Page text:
Patients who were receiving high-dose, long-term opioid therapy (HDLTOT) who had undergone a rapid opioid dose reduction or discontinuation associated with increased risk for opioid overdose or long-term opioid use disorder (OUD). These findings, from a retrospective cohort study, were published in JAMA Network Open.

Deidentified insurance claims from a large private health insurer in North Carolina were analyzed in this study. Patients (N=19,443) who were receiving HDLTOT, defined by ≥90 daily morphine milligram equivalents (MME) for ≥90% of 90 consecutive days, between 2006 and 2018 were evaluated for opioid overdose or OUD at 4 years on the basis of dose reduction or discontinuation.

The study population was aged median 49 (interquartile range [IQR], 41-55) years, 51.8% were men, 59.6% had prior opioid exposure, 89.1% had a chronic pain diagnosis in the previous 6 months, and log cumulative MME was 9.64 (IQR, 9.39-9.98).


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At a median follow-up of 15-17 months, 59 fatal opioid overdoses, 215 nonfatal overdoses, and 1796 incident OUD diagnoses occurred.

Among the cohort who had a rapid dose reduction (>10% dose reduction per week), the median dose change was -49.7% from baseline to 12 months and -54.1% to 48 months. For patients without dose reduction, the change in opioid dose increased by 3.7% at month 12 and 23.0% at month 48.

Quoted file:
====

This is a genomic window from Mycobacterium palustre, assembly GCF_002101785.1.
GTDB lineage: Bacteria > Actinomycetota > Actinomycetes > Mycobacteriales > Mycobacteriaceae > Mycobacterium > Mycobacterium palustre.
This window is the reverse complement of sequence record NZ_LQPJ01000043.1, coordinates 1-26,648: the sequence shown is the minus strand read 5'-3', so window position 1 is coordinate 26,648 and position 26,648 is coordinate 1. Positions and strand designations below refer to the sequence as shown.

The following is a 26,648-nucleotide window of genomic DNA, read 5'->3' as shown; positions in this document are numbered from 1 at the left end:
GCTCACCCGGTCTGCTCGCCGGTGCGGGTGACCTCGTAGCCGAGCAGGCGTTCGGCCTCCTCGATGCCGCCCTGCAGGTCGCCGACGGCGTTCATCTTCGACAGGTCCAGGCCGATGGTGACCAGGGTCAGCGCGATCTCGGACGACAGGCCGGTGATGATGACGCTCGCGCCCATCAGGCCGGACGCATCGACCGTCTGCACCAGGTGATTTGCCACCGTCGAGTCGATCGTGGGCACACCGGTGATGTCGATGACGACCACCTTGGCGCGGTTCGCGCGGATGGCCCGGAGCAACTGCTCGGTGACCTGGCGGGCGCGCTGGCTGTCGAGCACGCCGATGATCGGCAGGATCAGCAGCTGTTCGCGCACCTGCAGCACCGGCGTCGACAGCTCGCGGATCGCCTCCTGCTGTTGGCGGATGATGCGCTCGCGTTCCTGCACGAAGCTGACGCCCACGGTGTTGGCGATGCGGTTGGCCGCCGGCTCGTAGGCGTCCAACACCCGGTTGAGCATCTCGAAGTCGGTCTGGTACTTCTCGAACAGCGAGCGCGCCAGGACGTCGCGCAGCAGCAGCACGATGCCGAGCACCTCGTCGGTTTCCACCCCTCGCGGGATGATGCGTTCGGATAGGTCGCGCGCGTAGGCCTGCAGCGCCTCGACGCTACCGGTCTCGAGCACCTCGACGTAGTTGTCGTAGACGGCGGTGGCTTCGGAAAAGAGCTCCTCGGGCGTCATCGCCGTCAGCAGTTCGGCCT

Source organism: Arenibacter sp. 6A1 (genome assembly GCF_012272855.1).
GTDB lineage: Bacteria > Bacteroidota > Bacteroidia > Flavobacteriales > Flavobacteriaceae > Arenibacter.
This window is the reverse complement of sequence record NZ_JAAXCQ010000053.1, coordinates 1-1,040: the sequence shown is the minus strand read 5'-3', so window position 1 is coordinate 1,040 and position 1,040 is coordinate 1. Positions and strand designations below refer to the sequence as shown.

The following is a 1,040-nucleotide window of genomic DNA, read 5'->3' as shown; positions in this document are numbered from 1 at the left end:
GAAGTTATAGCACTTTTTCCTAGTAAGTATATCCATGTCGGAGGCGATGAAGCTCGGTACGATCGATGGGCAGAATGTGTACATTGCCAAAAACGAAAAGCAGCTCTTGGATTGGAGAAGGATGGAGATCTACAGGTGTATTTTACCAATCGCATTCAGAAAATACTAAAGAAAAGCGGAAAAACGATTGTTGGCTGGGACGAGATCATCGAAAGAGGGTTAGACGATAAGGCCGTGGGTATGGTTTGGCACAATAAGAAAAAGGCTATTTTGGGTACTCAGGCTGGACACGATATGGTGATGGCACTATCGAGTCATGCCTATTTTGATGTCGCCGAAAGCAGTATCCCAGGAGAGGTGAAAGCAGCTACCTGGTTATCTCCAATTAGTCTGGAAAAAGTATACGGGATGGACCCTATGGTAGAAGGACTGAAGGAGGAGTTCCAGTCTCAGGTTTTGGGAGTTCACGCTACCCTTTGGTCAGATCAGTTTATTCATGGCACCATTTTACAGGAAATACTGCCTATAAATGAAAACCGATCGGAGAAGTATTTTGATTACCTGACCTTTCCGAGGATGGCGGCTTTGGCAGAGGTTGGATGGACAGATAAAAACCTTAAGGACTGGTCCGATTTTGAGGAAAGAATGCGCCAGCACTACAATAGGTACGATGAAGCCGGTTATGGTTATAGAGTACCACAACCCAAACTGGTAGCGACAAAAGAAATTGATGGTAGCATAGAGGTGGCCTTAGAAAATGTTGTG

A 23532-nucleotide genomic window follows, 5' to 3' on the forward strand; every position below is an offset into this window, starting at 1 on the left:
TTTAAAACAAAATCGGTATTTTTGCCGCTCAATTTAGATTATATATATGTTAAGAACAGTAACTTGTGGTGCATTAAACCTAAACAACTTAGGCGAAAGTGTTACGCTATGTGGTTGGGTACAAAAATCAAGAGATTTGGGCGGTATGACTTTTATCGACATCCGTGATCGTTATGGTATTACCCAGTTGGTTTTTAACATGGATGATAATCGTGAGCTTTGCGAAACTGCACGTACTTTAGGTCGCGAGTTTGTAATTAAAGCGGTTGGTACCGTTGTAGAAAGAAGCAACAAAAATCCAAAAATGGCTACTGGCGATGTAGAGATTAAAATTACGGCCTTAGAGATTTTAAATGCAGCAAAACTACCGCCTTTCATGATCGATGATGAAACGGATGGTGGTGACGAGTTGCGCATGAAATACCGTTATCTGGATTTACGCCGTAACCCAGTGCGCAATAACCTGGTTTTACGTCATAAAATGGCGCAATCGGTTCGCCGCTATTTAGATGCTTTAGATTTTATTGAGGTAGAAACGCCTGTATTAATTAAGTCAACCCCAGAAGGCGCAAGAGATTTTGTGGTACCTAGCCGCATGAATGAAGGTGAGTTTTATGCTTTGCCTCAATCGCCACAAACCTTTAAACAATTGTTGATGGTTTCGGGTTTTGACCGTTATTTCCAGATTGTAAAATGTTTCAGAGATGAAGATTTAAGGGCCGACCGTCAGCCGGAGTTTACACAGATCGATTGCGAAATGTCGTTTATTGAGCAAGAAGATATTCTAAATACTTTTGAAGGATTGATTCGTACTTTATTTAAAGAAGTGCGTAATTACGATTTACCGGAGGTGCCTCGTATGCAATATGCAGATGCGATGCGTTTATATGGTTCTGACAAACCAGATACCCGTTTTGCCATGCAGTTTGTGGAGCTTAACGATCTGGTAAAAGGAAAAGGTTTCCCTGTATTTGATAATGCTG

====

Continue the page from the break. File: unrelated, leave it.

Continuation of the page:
Risk for fatal or nonfatal opioid overdoses was consistently higher among patients who had rapid reduction or discontinuation of opioids at 1 year (weighted hazard ratio [HR], 1.43; 95% CI, 0.94-2.18) and 2 to 4 years (weighted HR, 1.95; 95% CI, 1.31-2.90).

For OUD, rapid dose reduction or discontinuation was associated with increased risk for OUD at year 1 (weighted HR, 1.07; 95% CI, 0.94-1.21), year 2 (weighted HR, 1.01; 95% CI, 0.85-1.19), and at years 3-4 (weighted HR, 1.28; 95% CI, 1.01-1.63). These trends indicated risk OUD increased in the longer term.

Patients with gradual dose reduction (≤10% dose reduction per week) were associated with the lowest risk for all outcomes.

The rate of nonfatal opioid overdoses could have been underestimated in this study due to the reliance on claims data.

These data indicated that rapid opioid dose reduction or discontinuation may increase risk for adverse outcomes of overdose and long-term OUD. These findings reinforce safety concerns when planning opioid dose reduction among patients receiving HDLTOT.

Reference

DiPrete BL, Ranapurwala SI, Maierhofer CN, et al. Association of opioid dose reduction with opioid overdose and opioid use disorder among patients receiving high-dose, long-term opioid therapy in north carolina. JAMA Netw Open. 2022;5(4):e229191. doi:10.1001/jamanetworkopen.2022.9191

This article originally appeared on Clinical Pain Advisor